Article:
URBAN community land ownership is growing in Scotland and delivering tangible benefits, a message to be shared when the second Urban Community Land Gathering gets under way in Edinburgh next week.

The community right to buy and the Scottish Land Fund (SLF) were extended in 2016 to cover urban areas. Although some of the challenges are different, it showed that community ownership and land reform are equally relevant to urban and rural settings.

“We believe that, in both urban and rural areas, community landownership will create vibrant places that people want to, and can afford to, make their home in the long term,” said Linsay Chalmers, development manager for Community Land Scotland, which is running the gathering.

“When we held the first Urban Gathering in Glasgow in January this year, the urban community land movement was very new so the focus was on making sure that communities knew where to go to get the support they needed.

“The urban community land movement has moved on enormously since then. Many communities have now taken ownership of land and assets and are already delivering tangible benefits, so this event will focus more on sharing stories of those early successes.”

Attendees at the Edinburgh event will hear from community groups from Dumfries, North Lanarkshire and Edinburgh who, between them, own a range of buildings and a 170-acre estate. One of them is Viewpark Conservation Group from Lanarkshire, in the process of buying a green space for their local community, which they call “our green lung”.

Its chair, Grace McNeill, said: “By bringing the 171-acre Douglas Support Estate into community ownership, we will be able to work towards improving the health and wellbeing of our people, and realise its potential as an educational and recreational resource. There are woods with mature trees, fish in the North Calder, and habitat for deer, badgers and otters.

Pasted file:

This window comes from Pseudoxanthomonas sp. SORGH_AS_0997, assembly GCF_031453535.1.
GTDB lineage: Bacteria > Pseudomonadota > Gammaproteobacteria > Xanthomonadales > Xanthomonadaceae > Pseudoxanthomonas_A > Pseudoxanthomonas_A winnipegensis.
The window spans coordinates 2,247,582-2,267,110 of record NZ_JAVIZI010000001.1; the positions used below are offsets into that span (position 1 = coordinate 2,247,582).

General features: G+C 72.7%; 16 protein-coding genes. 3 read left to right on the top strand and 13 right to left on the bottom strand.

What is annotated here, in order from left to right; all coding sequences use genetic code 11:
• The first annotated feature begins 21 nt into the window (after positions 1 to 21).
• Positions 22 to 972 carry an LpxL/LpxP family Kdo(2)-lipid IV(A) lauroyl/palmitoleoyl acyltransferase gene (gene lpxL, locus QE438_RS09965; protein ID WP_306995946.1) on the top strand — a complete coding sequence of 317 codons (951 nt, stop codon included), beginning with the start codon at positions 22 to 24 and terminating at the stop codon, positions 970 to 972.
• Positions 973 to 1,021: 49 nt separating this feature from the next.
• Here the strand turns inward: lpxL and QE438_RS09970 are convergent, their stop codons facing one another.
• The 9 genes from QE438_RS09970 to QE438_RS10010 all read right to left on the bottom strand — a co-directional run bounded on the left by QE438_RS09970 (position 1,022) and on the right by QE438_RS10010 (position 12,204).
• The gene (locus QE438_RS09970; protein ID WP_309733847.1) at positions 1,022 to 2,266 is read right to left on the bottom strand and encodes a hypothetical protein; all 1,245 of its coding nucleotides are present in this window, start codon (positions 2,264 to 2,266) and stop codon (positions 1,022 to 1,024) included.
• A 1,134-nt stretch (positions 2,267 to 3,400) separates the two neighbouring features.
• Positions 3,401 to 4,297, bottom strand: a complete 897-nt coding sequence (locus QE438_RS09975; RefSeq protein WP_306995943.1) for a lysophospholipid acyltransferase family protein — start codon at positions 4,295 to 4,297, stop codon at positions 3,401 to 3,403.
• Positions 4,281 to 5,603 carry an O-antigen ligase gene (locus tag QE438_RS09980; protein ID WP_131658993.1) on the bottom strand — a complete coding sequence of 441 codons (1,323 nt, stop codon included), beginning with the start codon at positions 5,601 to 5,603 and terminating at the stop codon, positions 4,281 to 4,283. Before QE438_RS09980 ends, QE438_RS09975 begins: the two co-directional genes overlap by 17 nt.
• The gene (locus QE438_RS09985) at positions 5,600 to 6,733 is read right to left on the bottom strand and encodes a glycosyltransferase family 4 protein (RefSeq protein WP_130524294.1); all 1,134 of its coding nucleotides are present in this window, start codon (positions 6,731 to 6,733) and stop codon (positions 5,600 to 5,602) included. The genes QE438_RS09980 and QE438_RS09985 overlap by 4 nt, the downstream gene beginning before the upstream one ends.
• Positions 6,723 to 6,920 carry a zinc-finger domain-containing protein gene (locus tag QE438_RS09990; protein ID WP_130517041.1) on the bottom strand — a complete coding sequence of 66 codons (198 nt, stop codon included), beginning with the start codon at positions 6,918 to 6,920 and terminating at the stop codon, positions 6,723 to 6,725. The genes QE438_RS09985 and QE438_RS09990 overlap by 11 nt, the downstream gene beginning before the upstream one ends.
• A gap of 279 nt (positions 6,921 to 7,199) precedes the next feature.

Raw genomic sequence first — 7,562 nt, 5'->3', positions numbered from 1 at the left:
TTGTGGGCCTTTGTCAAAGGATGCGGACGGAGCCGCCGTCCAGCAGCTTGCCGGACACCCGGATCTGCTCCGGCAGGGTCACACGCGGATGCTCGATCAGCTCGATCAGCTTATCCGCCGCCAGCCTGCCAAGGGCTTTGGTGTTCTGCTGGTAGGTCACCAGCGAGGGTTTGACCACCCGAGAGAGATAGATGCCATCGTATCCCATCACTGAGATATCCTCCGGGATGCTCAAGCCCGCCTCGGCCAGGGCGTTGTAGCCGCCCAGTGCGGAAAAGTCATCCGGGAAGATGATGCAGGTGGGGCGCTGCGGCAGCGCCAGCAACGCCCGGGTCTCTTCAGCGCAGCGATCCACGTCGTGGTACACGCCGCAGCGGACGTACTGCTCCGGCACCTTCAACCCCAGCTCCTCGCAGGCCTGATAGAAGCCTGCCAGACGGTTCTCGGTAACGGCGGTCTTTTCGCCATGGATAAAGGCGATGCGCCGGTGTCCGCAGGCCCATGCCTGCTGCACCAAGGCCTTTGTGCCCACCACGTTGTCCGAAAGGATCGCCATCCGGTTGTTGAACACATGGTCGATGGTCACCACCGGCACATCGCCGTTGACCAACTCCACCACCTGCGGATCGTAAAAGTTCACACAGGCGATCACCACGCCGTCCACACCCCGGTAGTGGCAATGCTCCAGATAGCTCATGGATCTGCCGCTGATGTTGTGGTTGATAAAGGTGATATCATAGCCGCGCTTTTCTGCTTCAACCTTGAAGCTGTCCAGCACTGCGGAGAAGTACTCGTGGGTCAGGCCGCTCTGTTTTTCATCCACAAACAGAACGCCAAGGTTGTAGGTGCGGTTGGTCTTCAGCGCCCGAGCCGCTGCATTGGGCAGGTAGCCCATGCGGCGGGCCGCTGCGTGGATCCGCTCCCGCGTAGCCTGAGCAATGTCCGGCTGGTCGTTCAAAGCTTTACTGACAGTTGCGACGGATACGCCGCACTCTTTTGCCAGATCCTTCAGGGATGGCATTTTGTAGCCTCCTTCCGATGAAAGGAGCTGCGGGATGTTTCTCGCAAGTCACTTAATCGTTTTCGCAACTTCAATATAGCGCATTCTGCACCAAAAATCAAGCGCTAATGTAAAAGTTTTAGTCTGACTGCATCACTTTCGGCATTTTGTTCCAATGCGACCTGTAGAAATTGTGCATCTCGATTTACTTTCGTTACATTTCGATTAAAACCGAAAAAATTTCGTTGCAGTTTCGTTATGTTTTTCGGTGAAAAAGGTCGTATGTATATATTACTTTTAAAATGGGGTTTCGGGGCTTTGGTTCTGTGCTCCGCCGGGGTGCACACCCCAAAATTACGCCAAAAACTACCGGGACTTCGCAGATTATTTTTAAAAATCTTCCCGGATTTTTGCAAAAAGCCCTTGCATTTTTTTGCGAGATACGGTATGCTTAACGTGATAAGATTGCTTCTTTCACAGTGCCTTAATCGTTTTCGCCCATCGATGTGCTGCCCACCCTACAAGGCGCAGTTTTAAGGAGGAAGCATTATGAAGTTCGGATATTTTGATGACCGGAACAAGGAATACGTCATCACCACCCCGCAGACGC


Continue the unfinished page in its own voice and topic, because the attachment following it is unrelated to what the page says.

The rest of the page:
“It is a real asset to the area and the county. People have had access to the land for decades and it would be a great loss if we were to lose it.

“We have been top of all the lists for all the wrong reasons here – recording the highest levels of asthma and coronary heart disease in North Lanarkshire.

“This is an important step towards preserving and protecting the Douglas Support (Viewpark Glen) estate and giving back something of natural beauty and benefit to health and wellbeing.”

Another success story came from Peebles Community Trust, which has received funding from the Scottish Land Fund to buy the ex-servicemen’s club which went into administration and which they will turn into a community centre.

It has now become the venue for the popular Men’s Shed group which has 140 members using the woodworking facilities.

Linwood Community Development Trust is creating “Mossedge Village” in their community where their new football facility already has footfall of 1000 people a week.

Kirsty Flannigan, the trust manager, said it began with a group of women who did not like the community being left as it was and wanted better for their children.

She added: “Through perseverance, we succeeded in getting where we are today. We have a Community Action Plan – and 2200 residents have contributed their views through our consultation processes. As a result of that we have many projects up and running which meet the needs of our community.”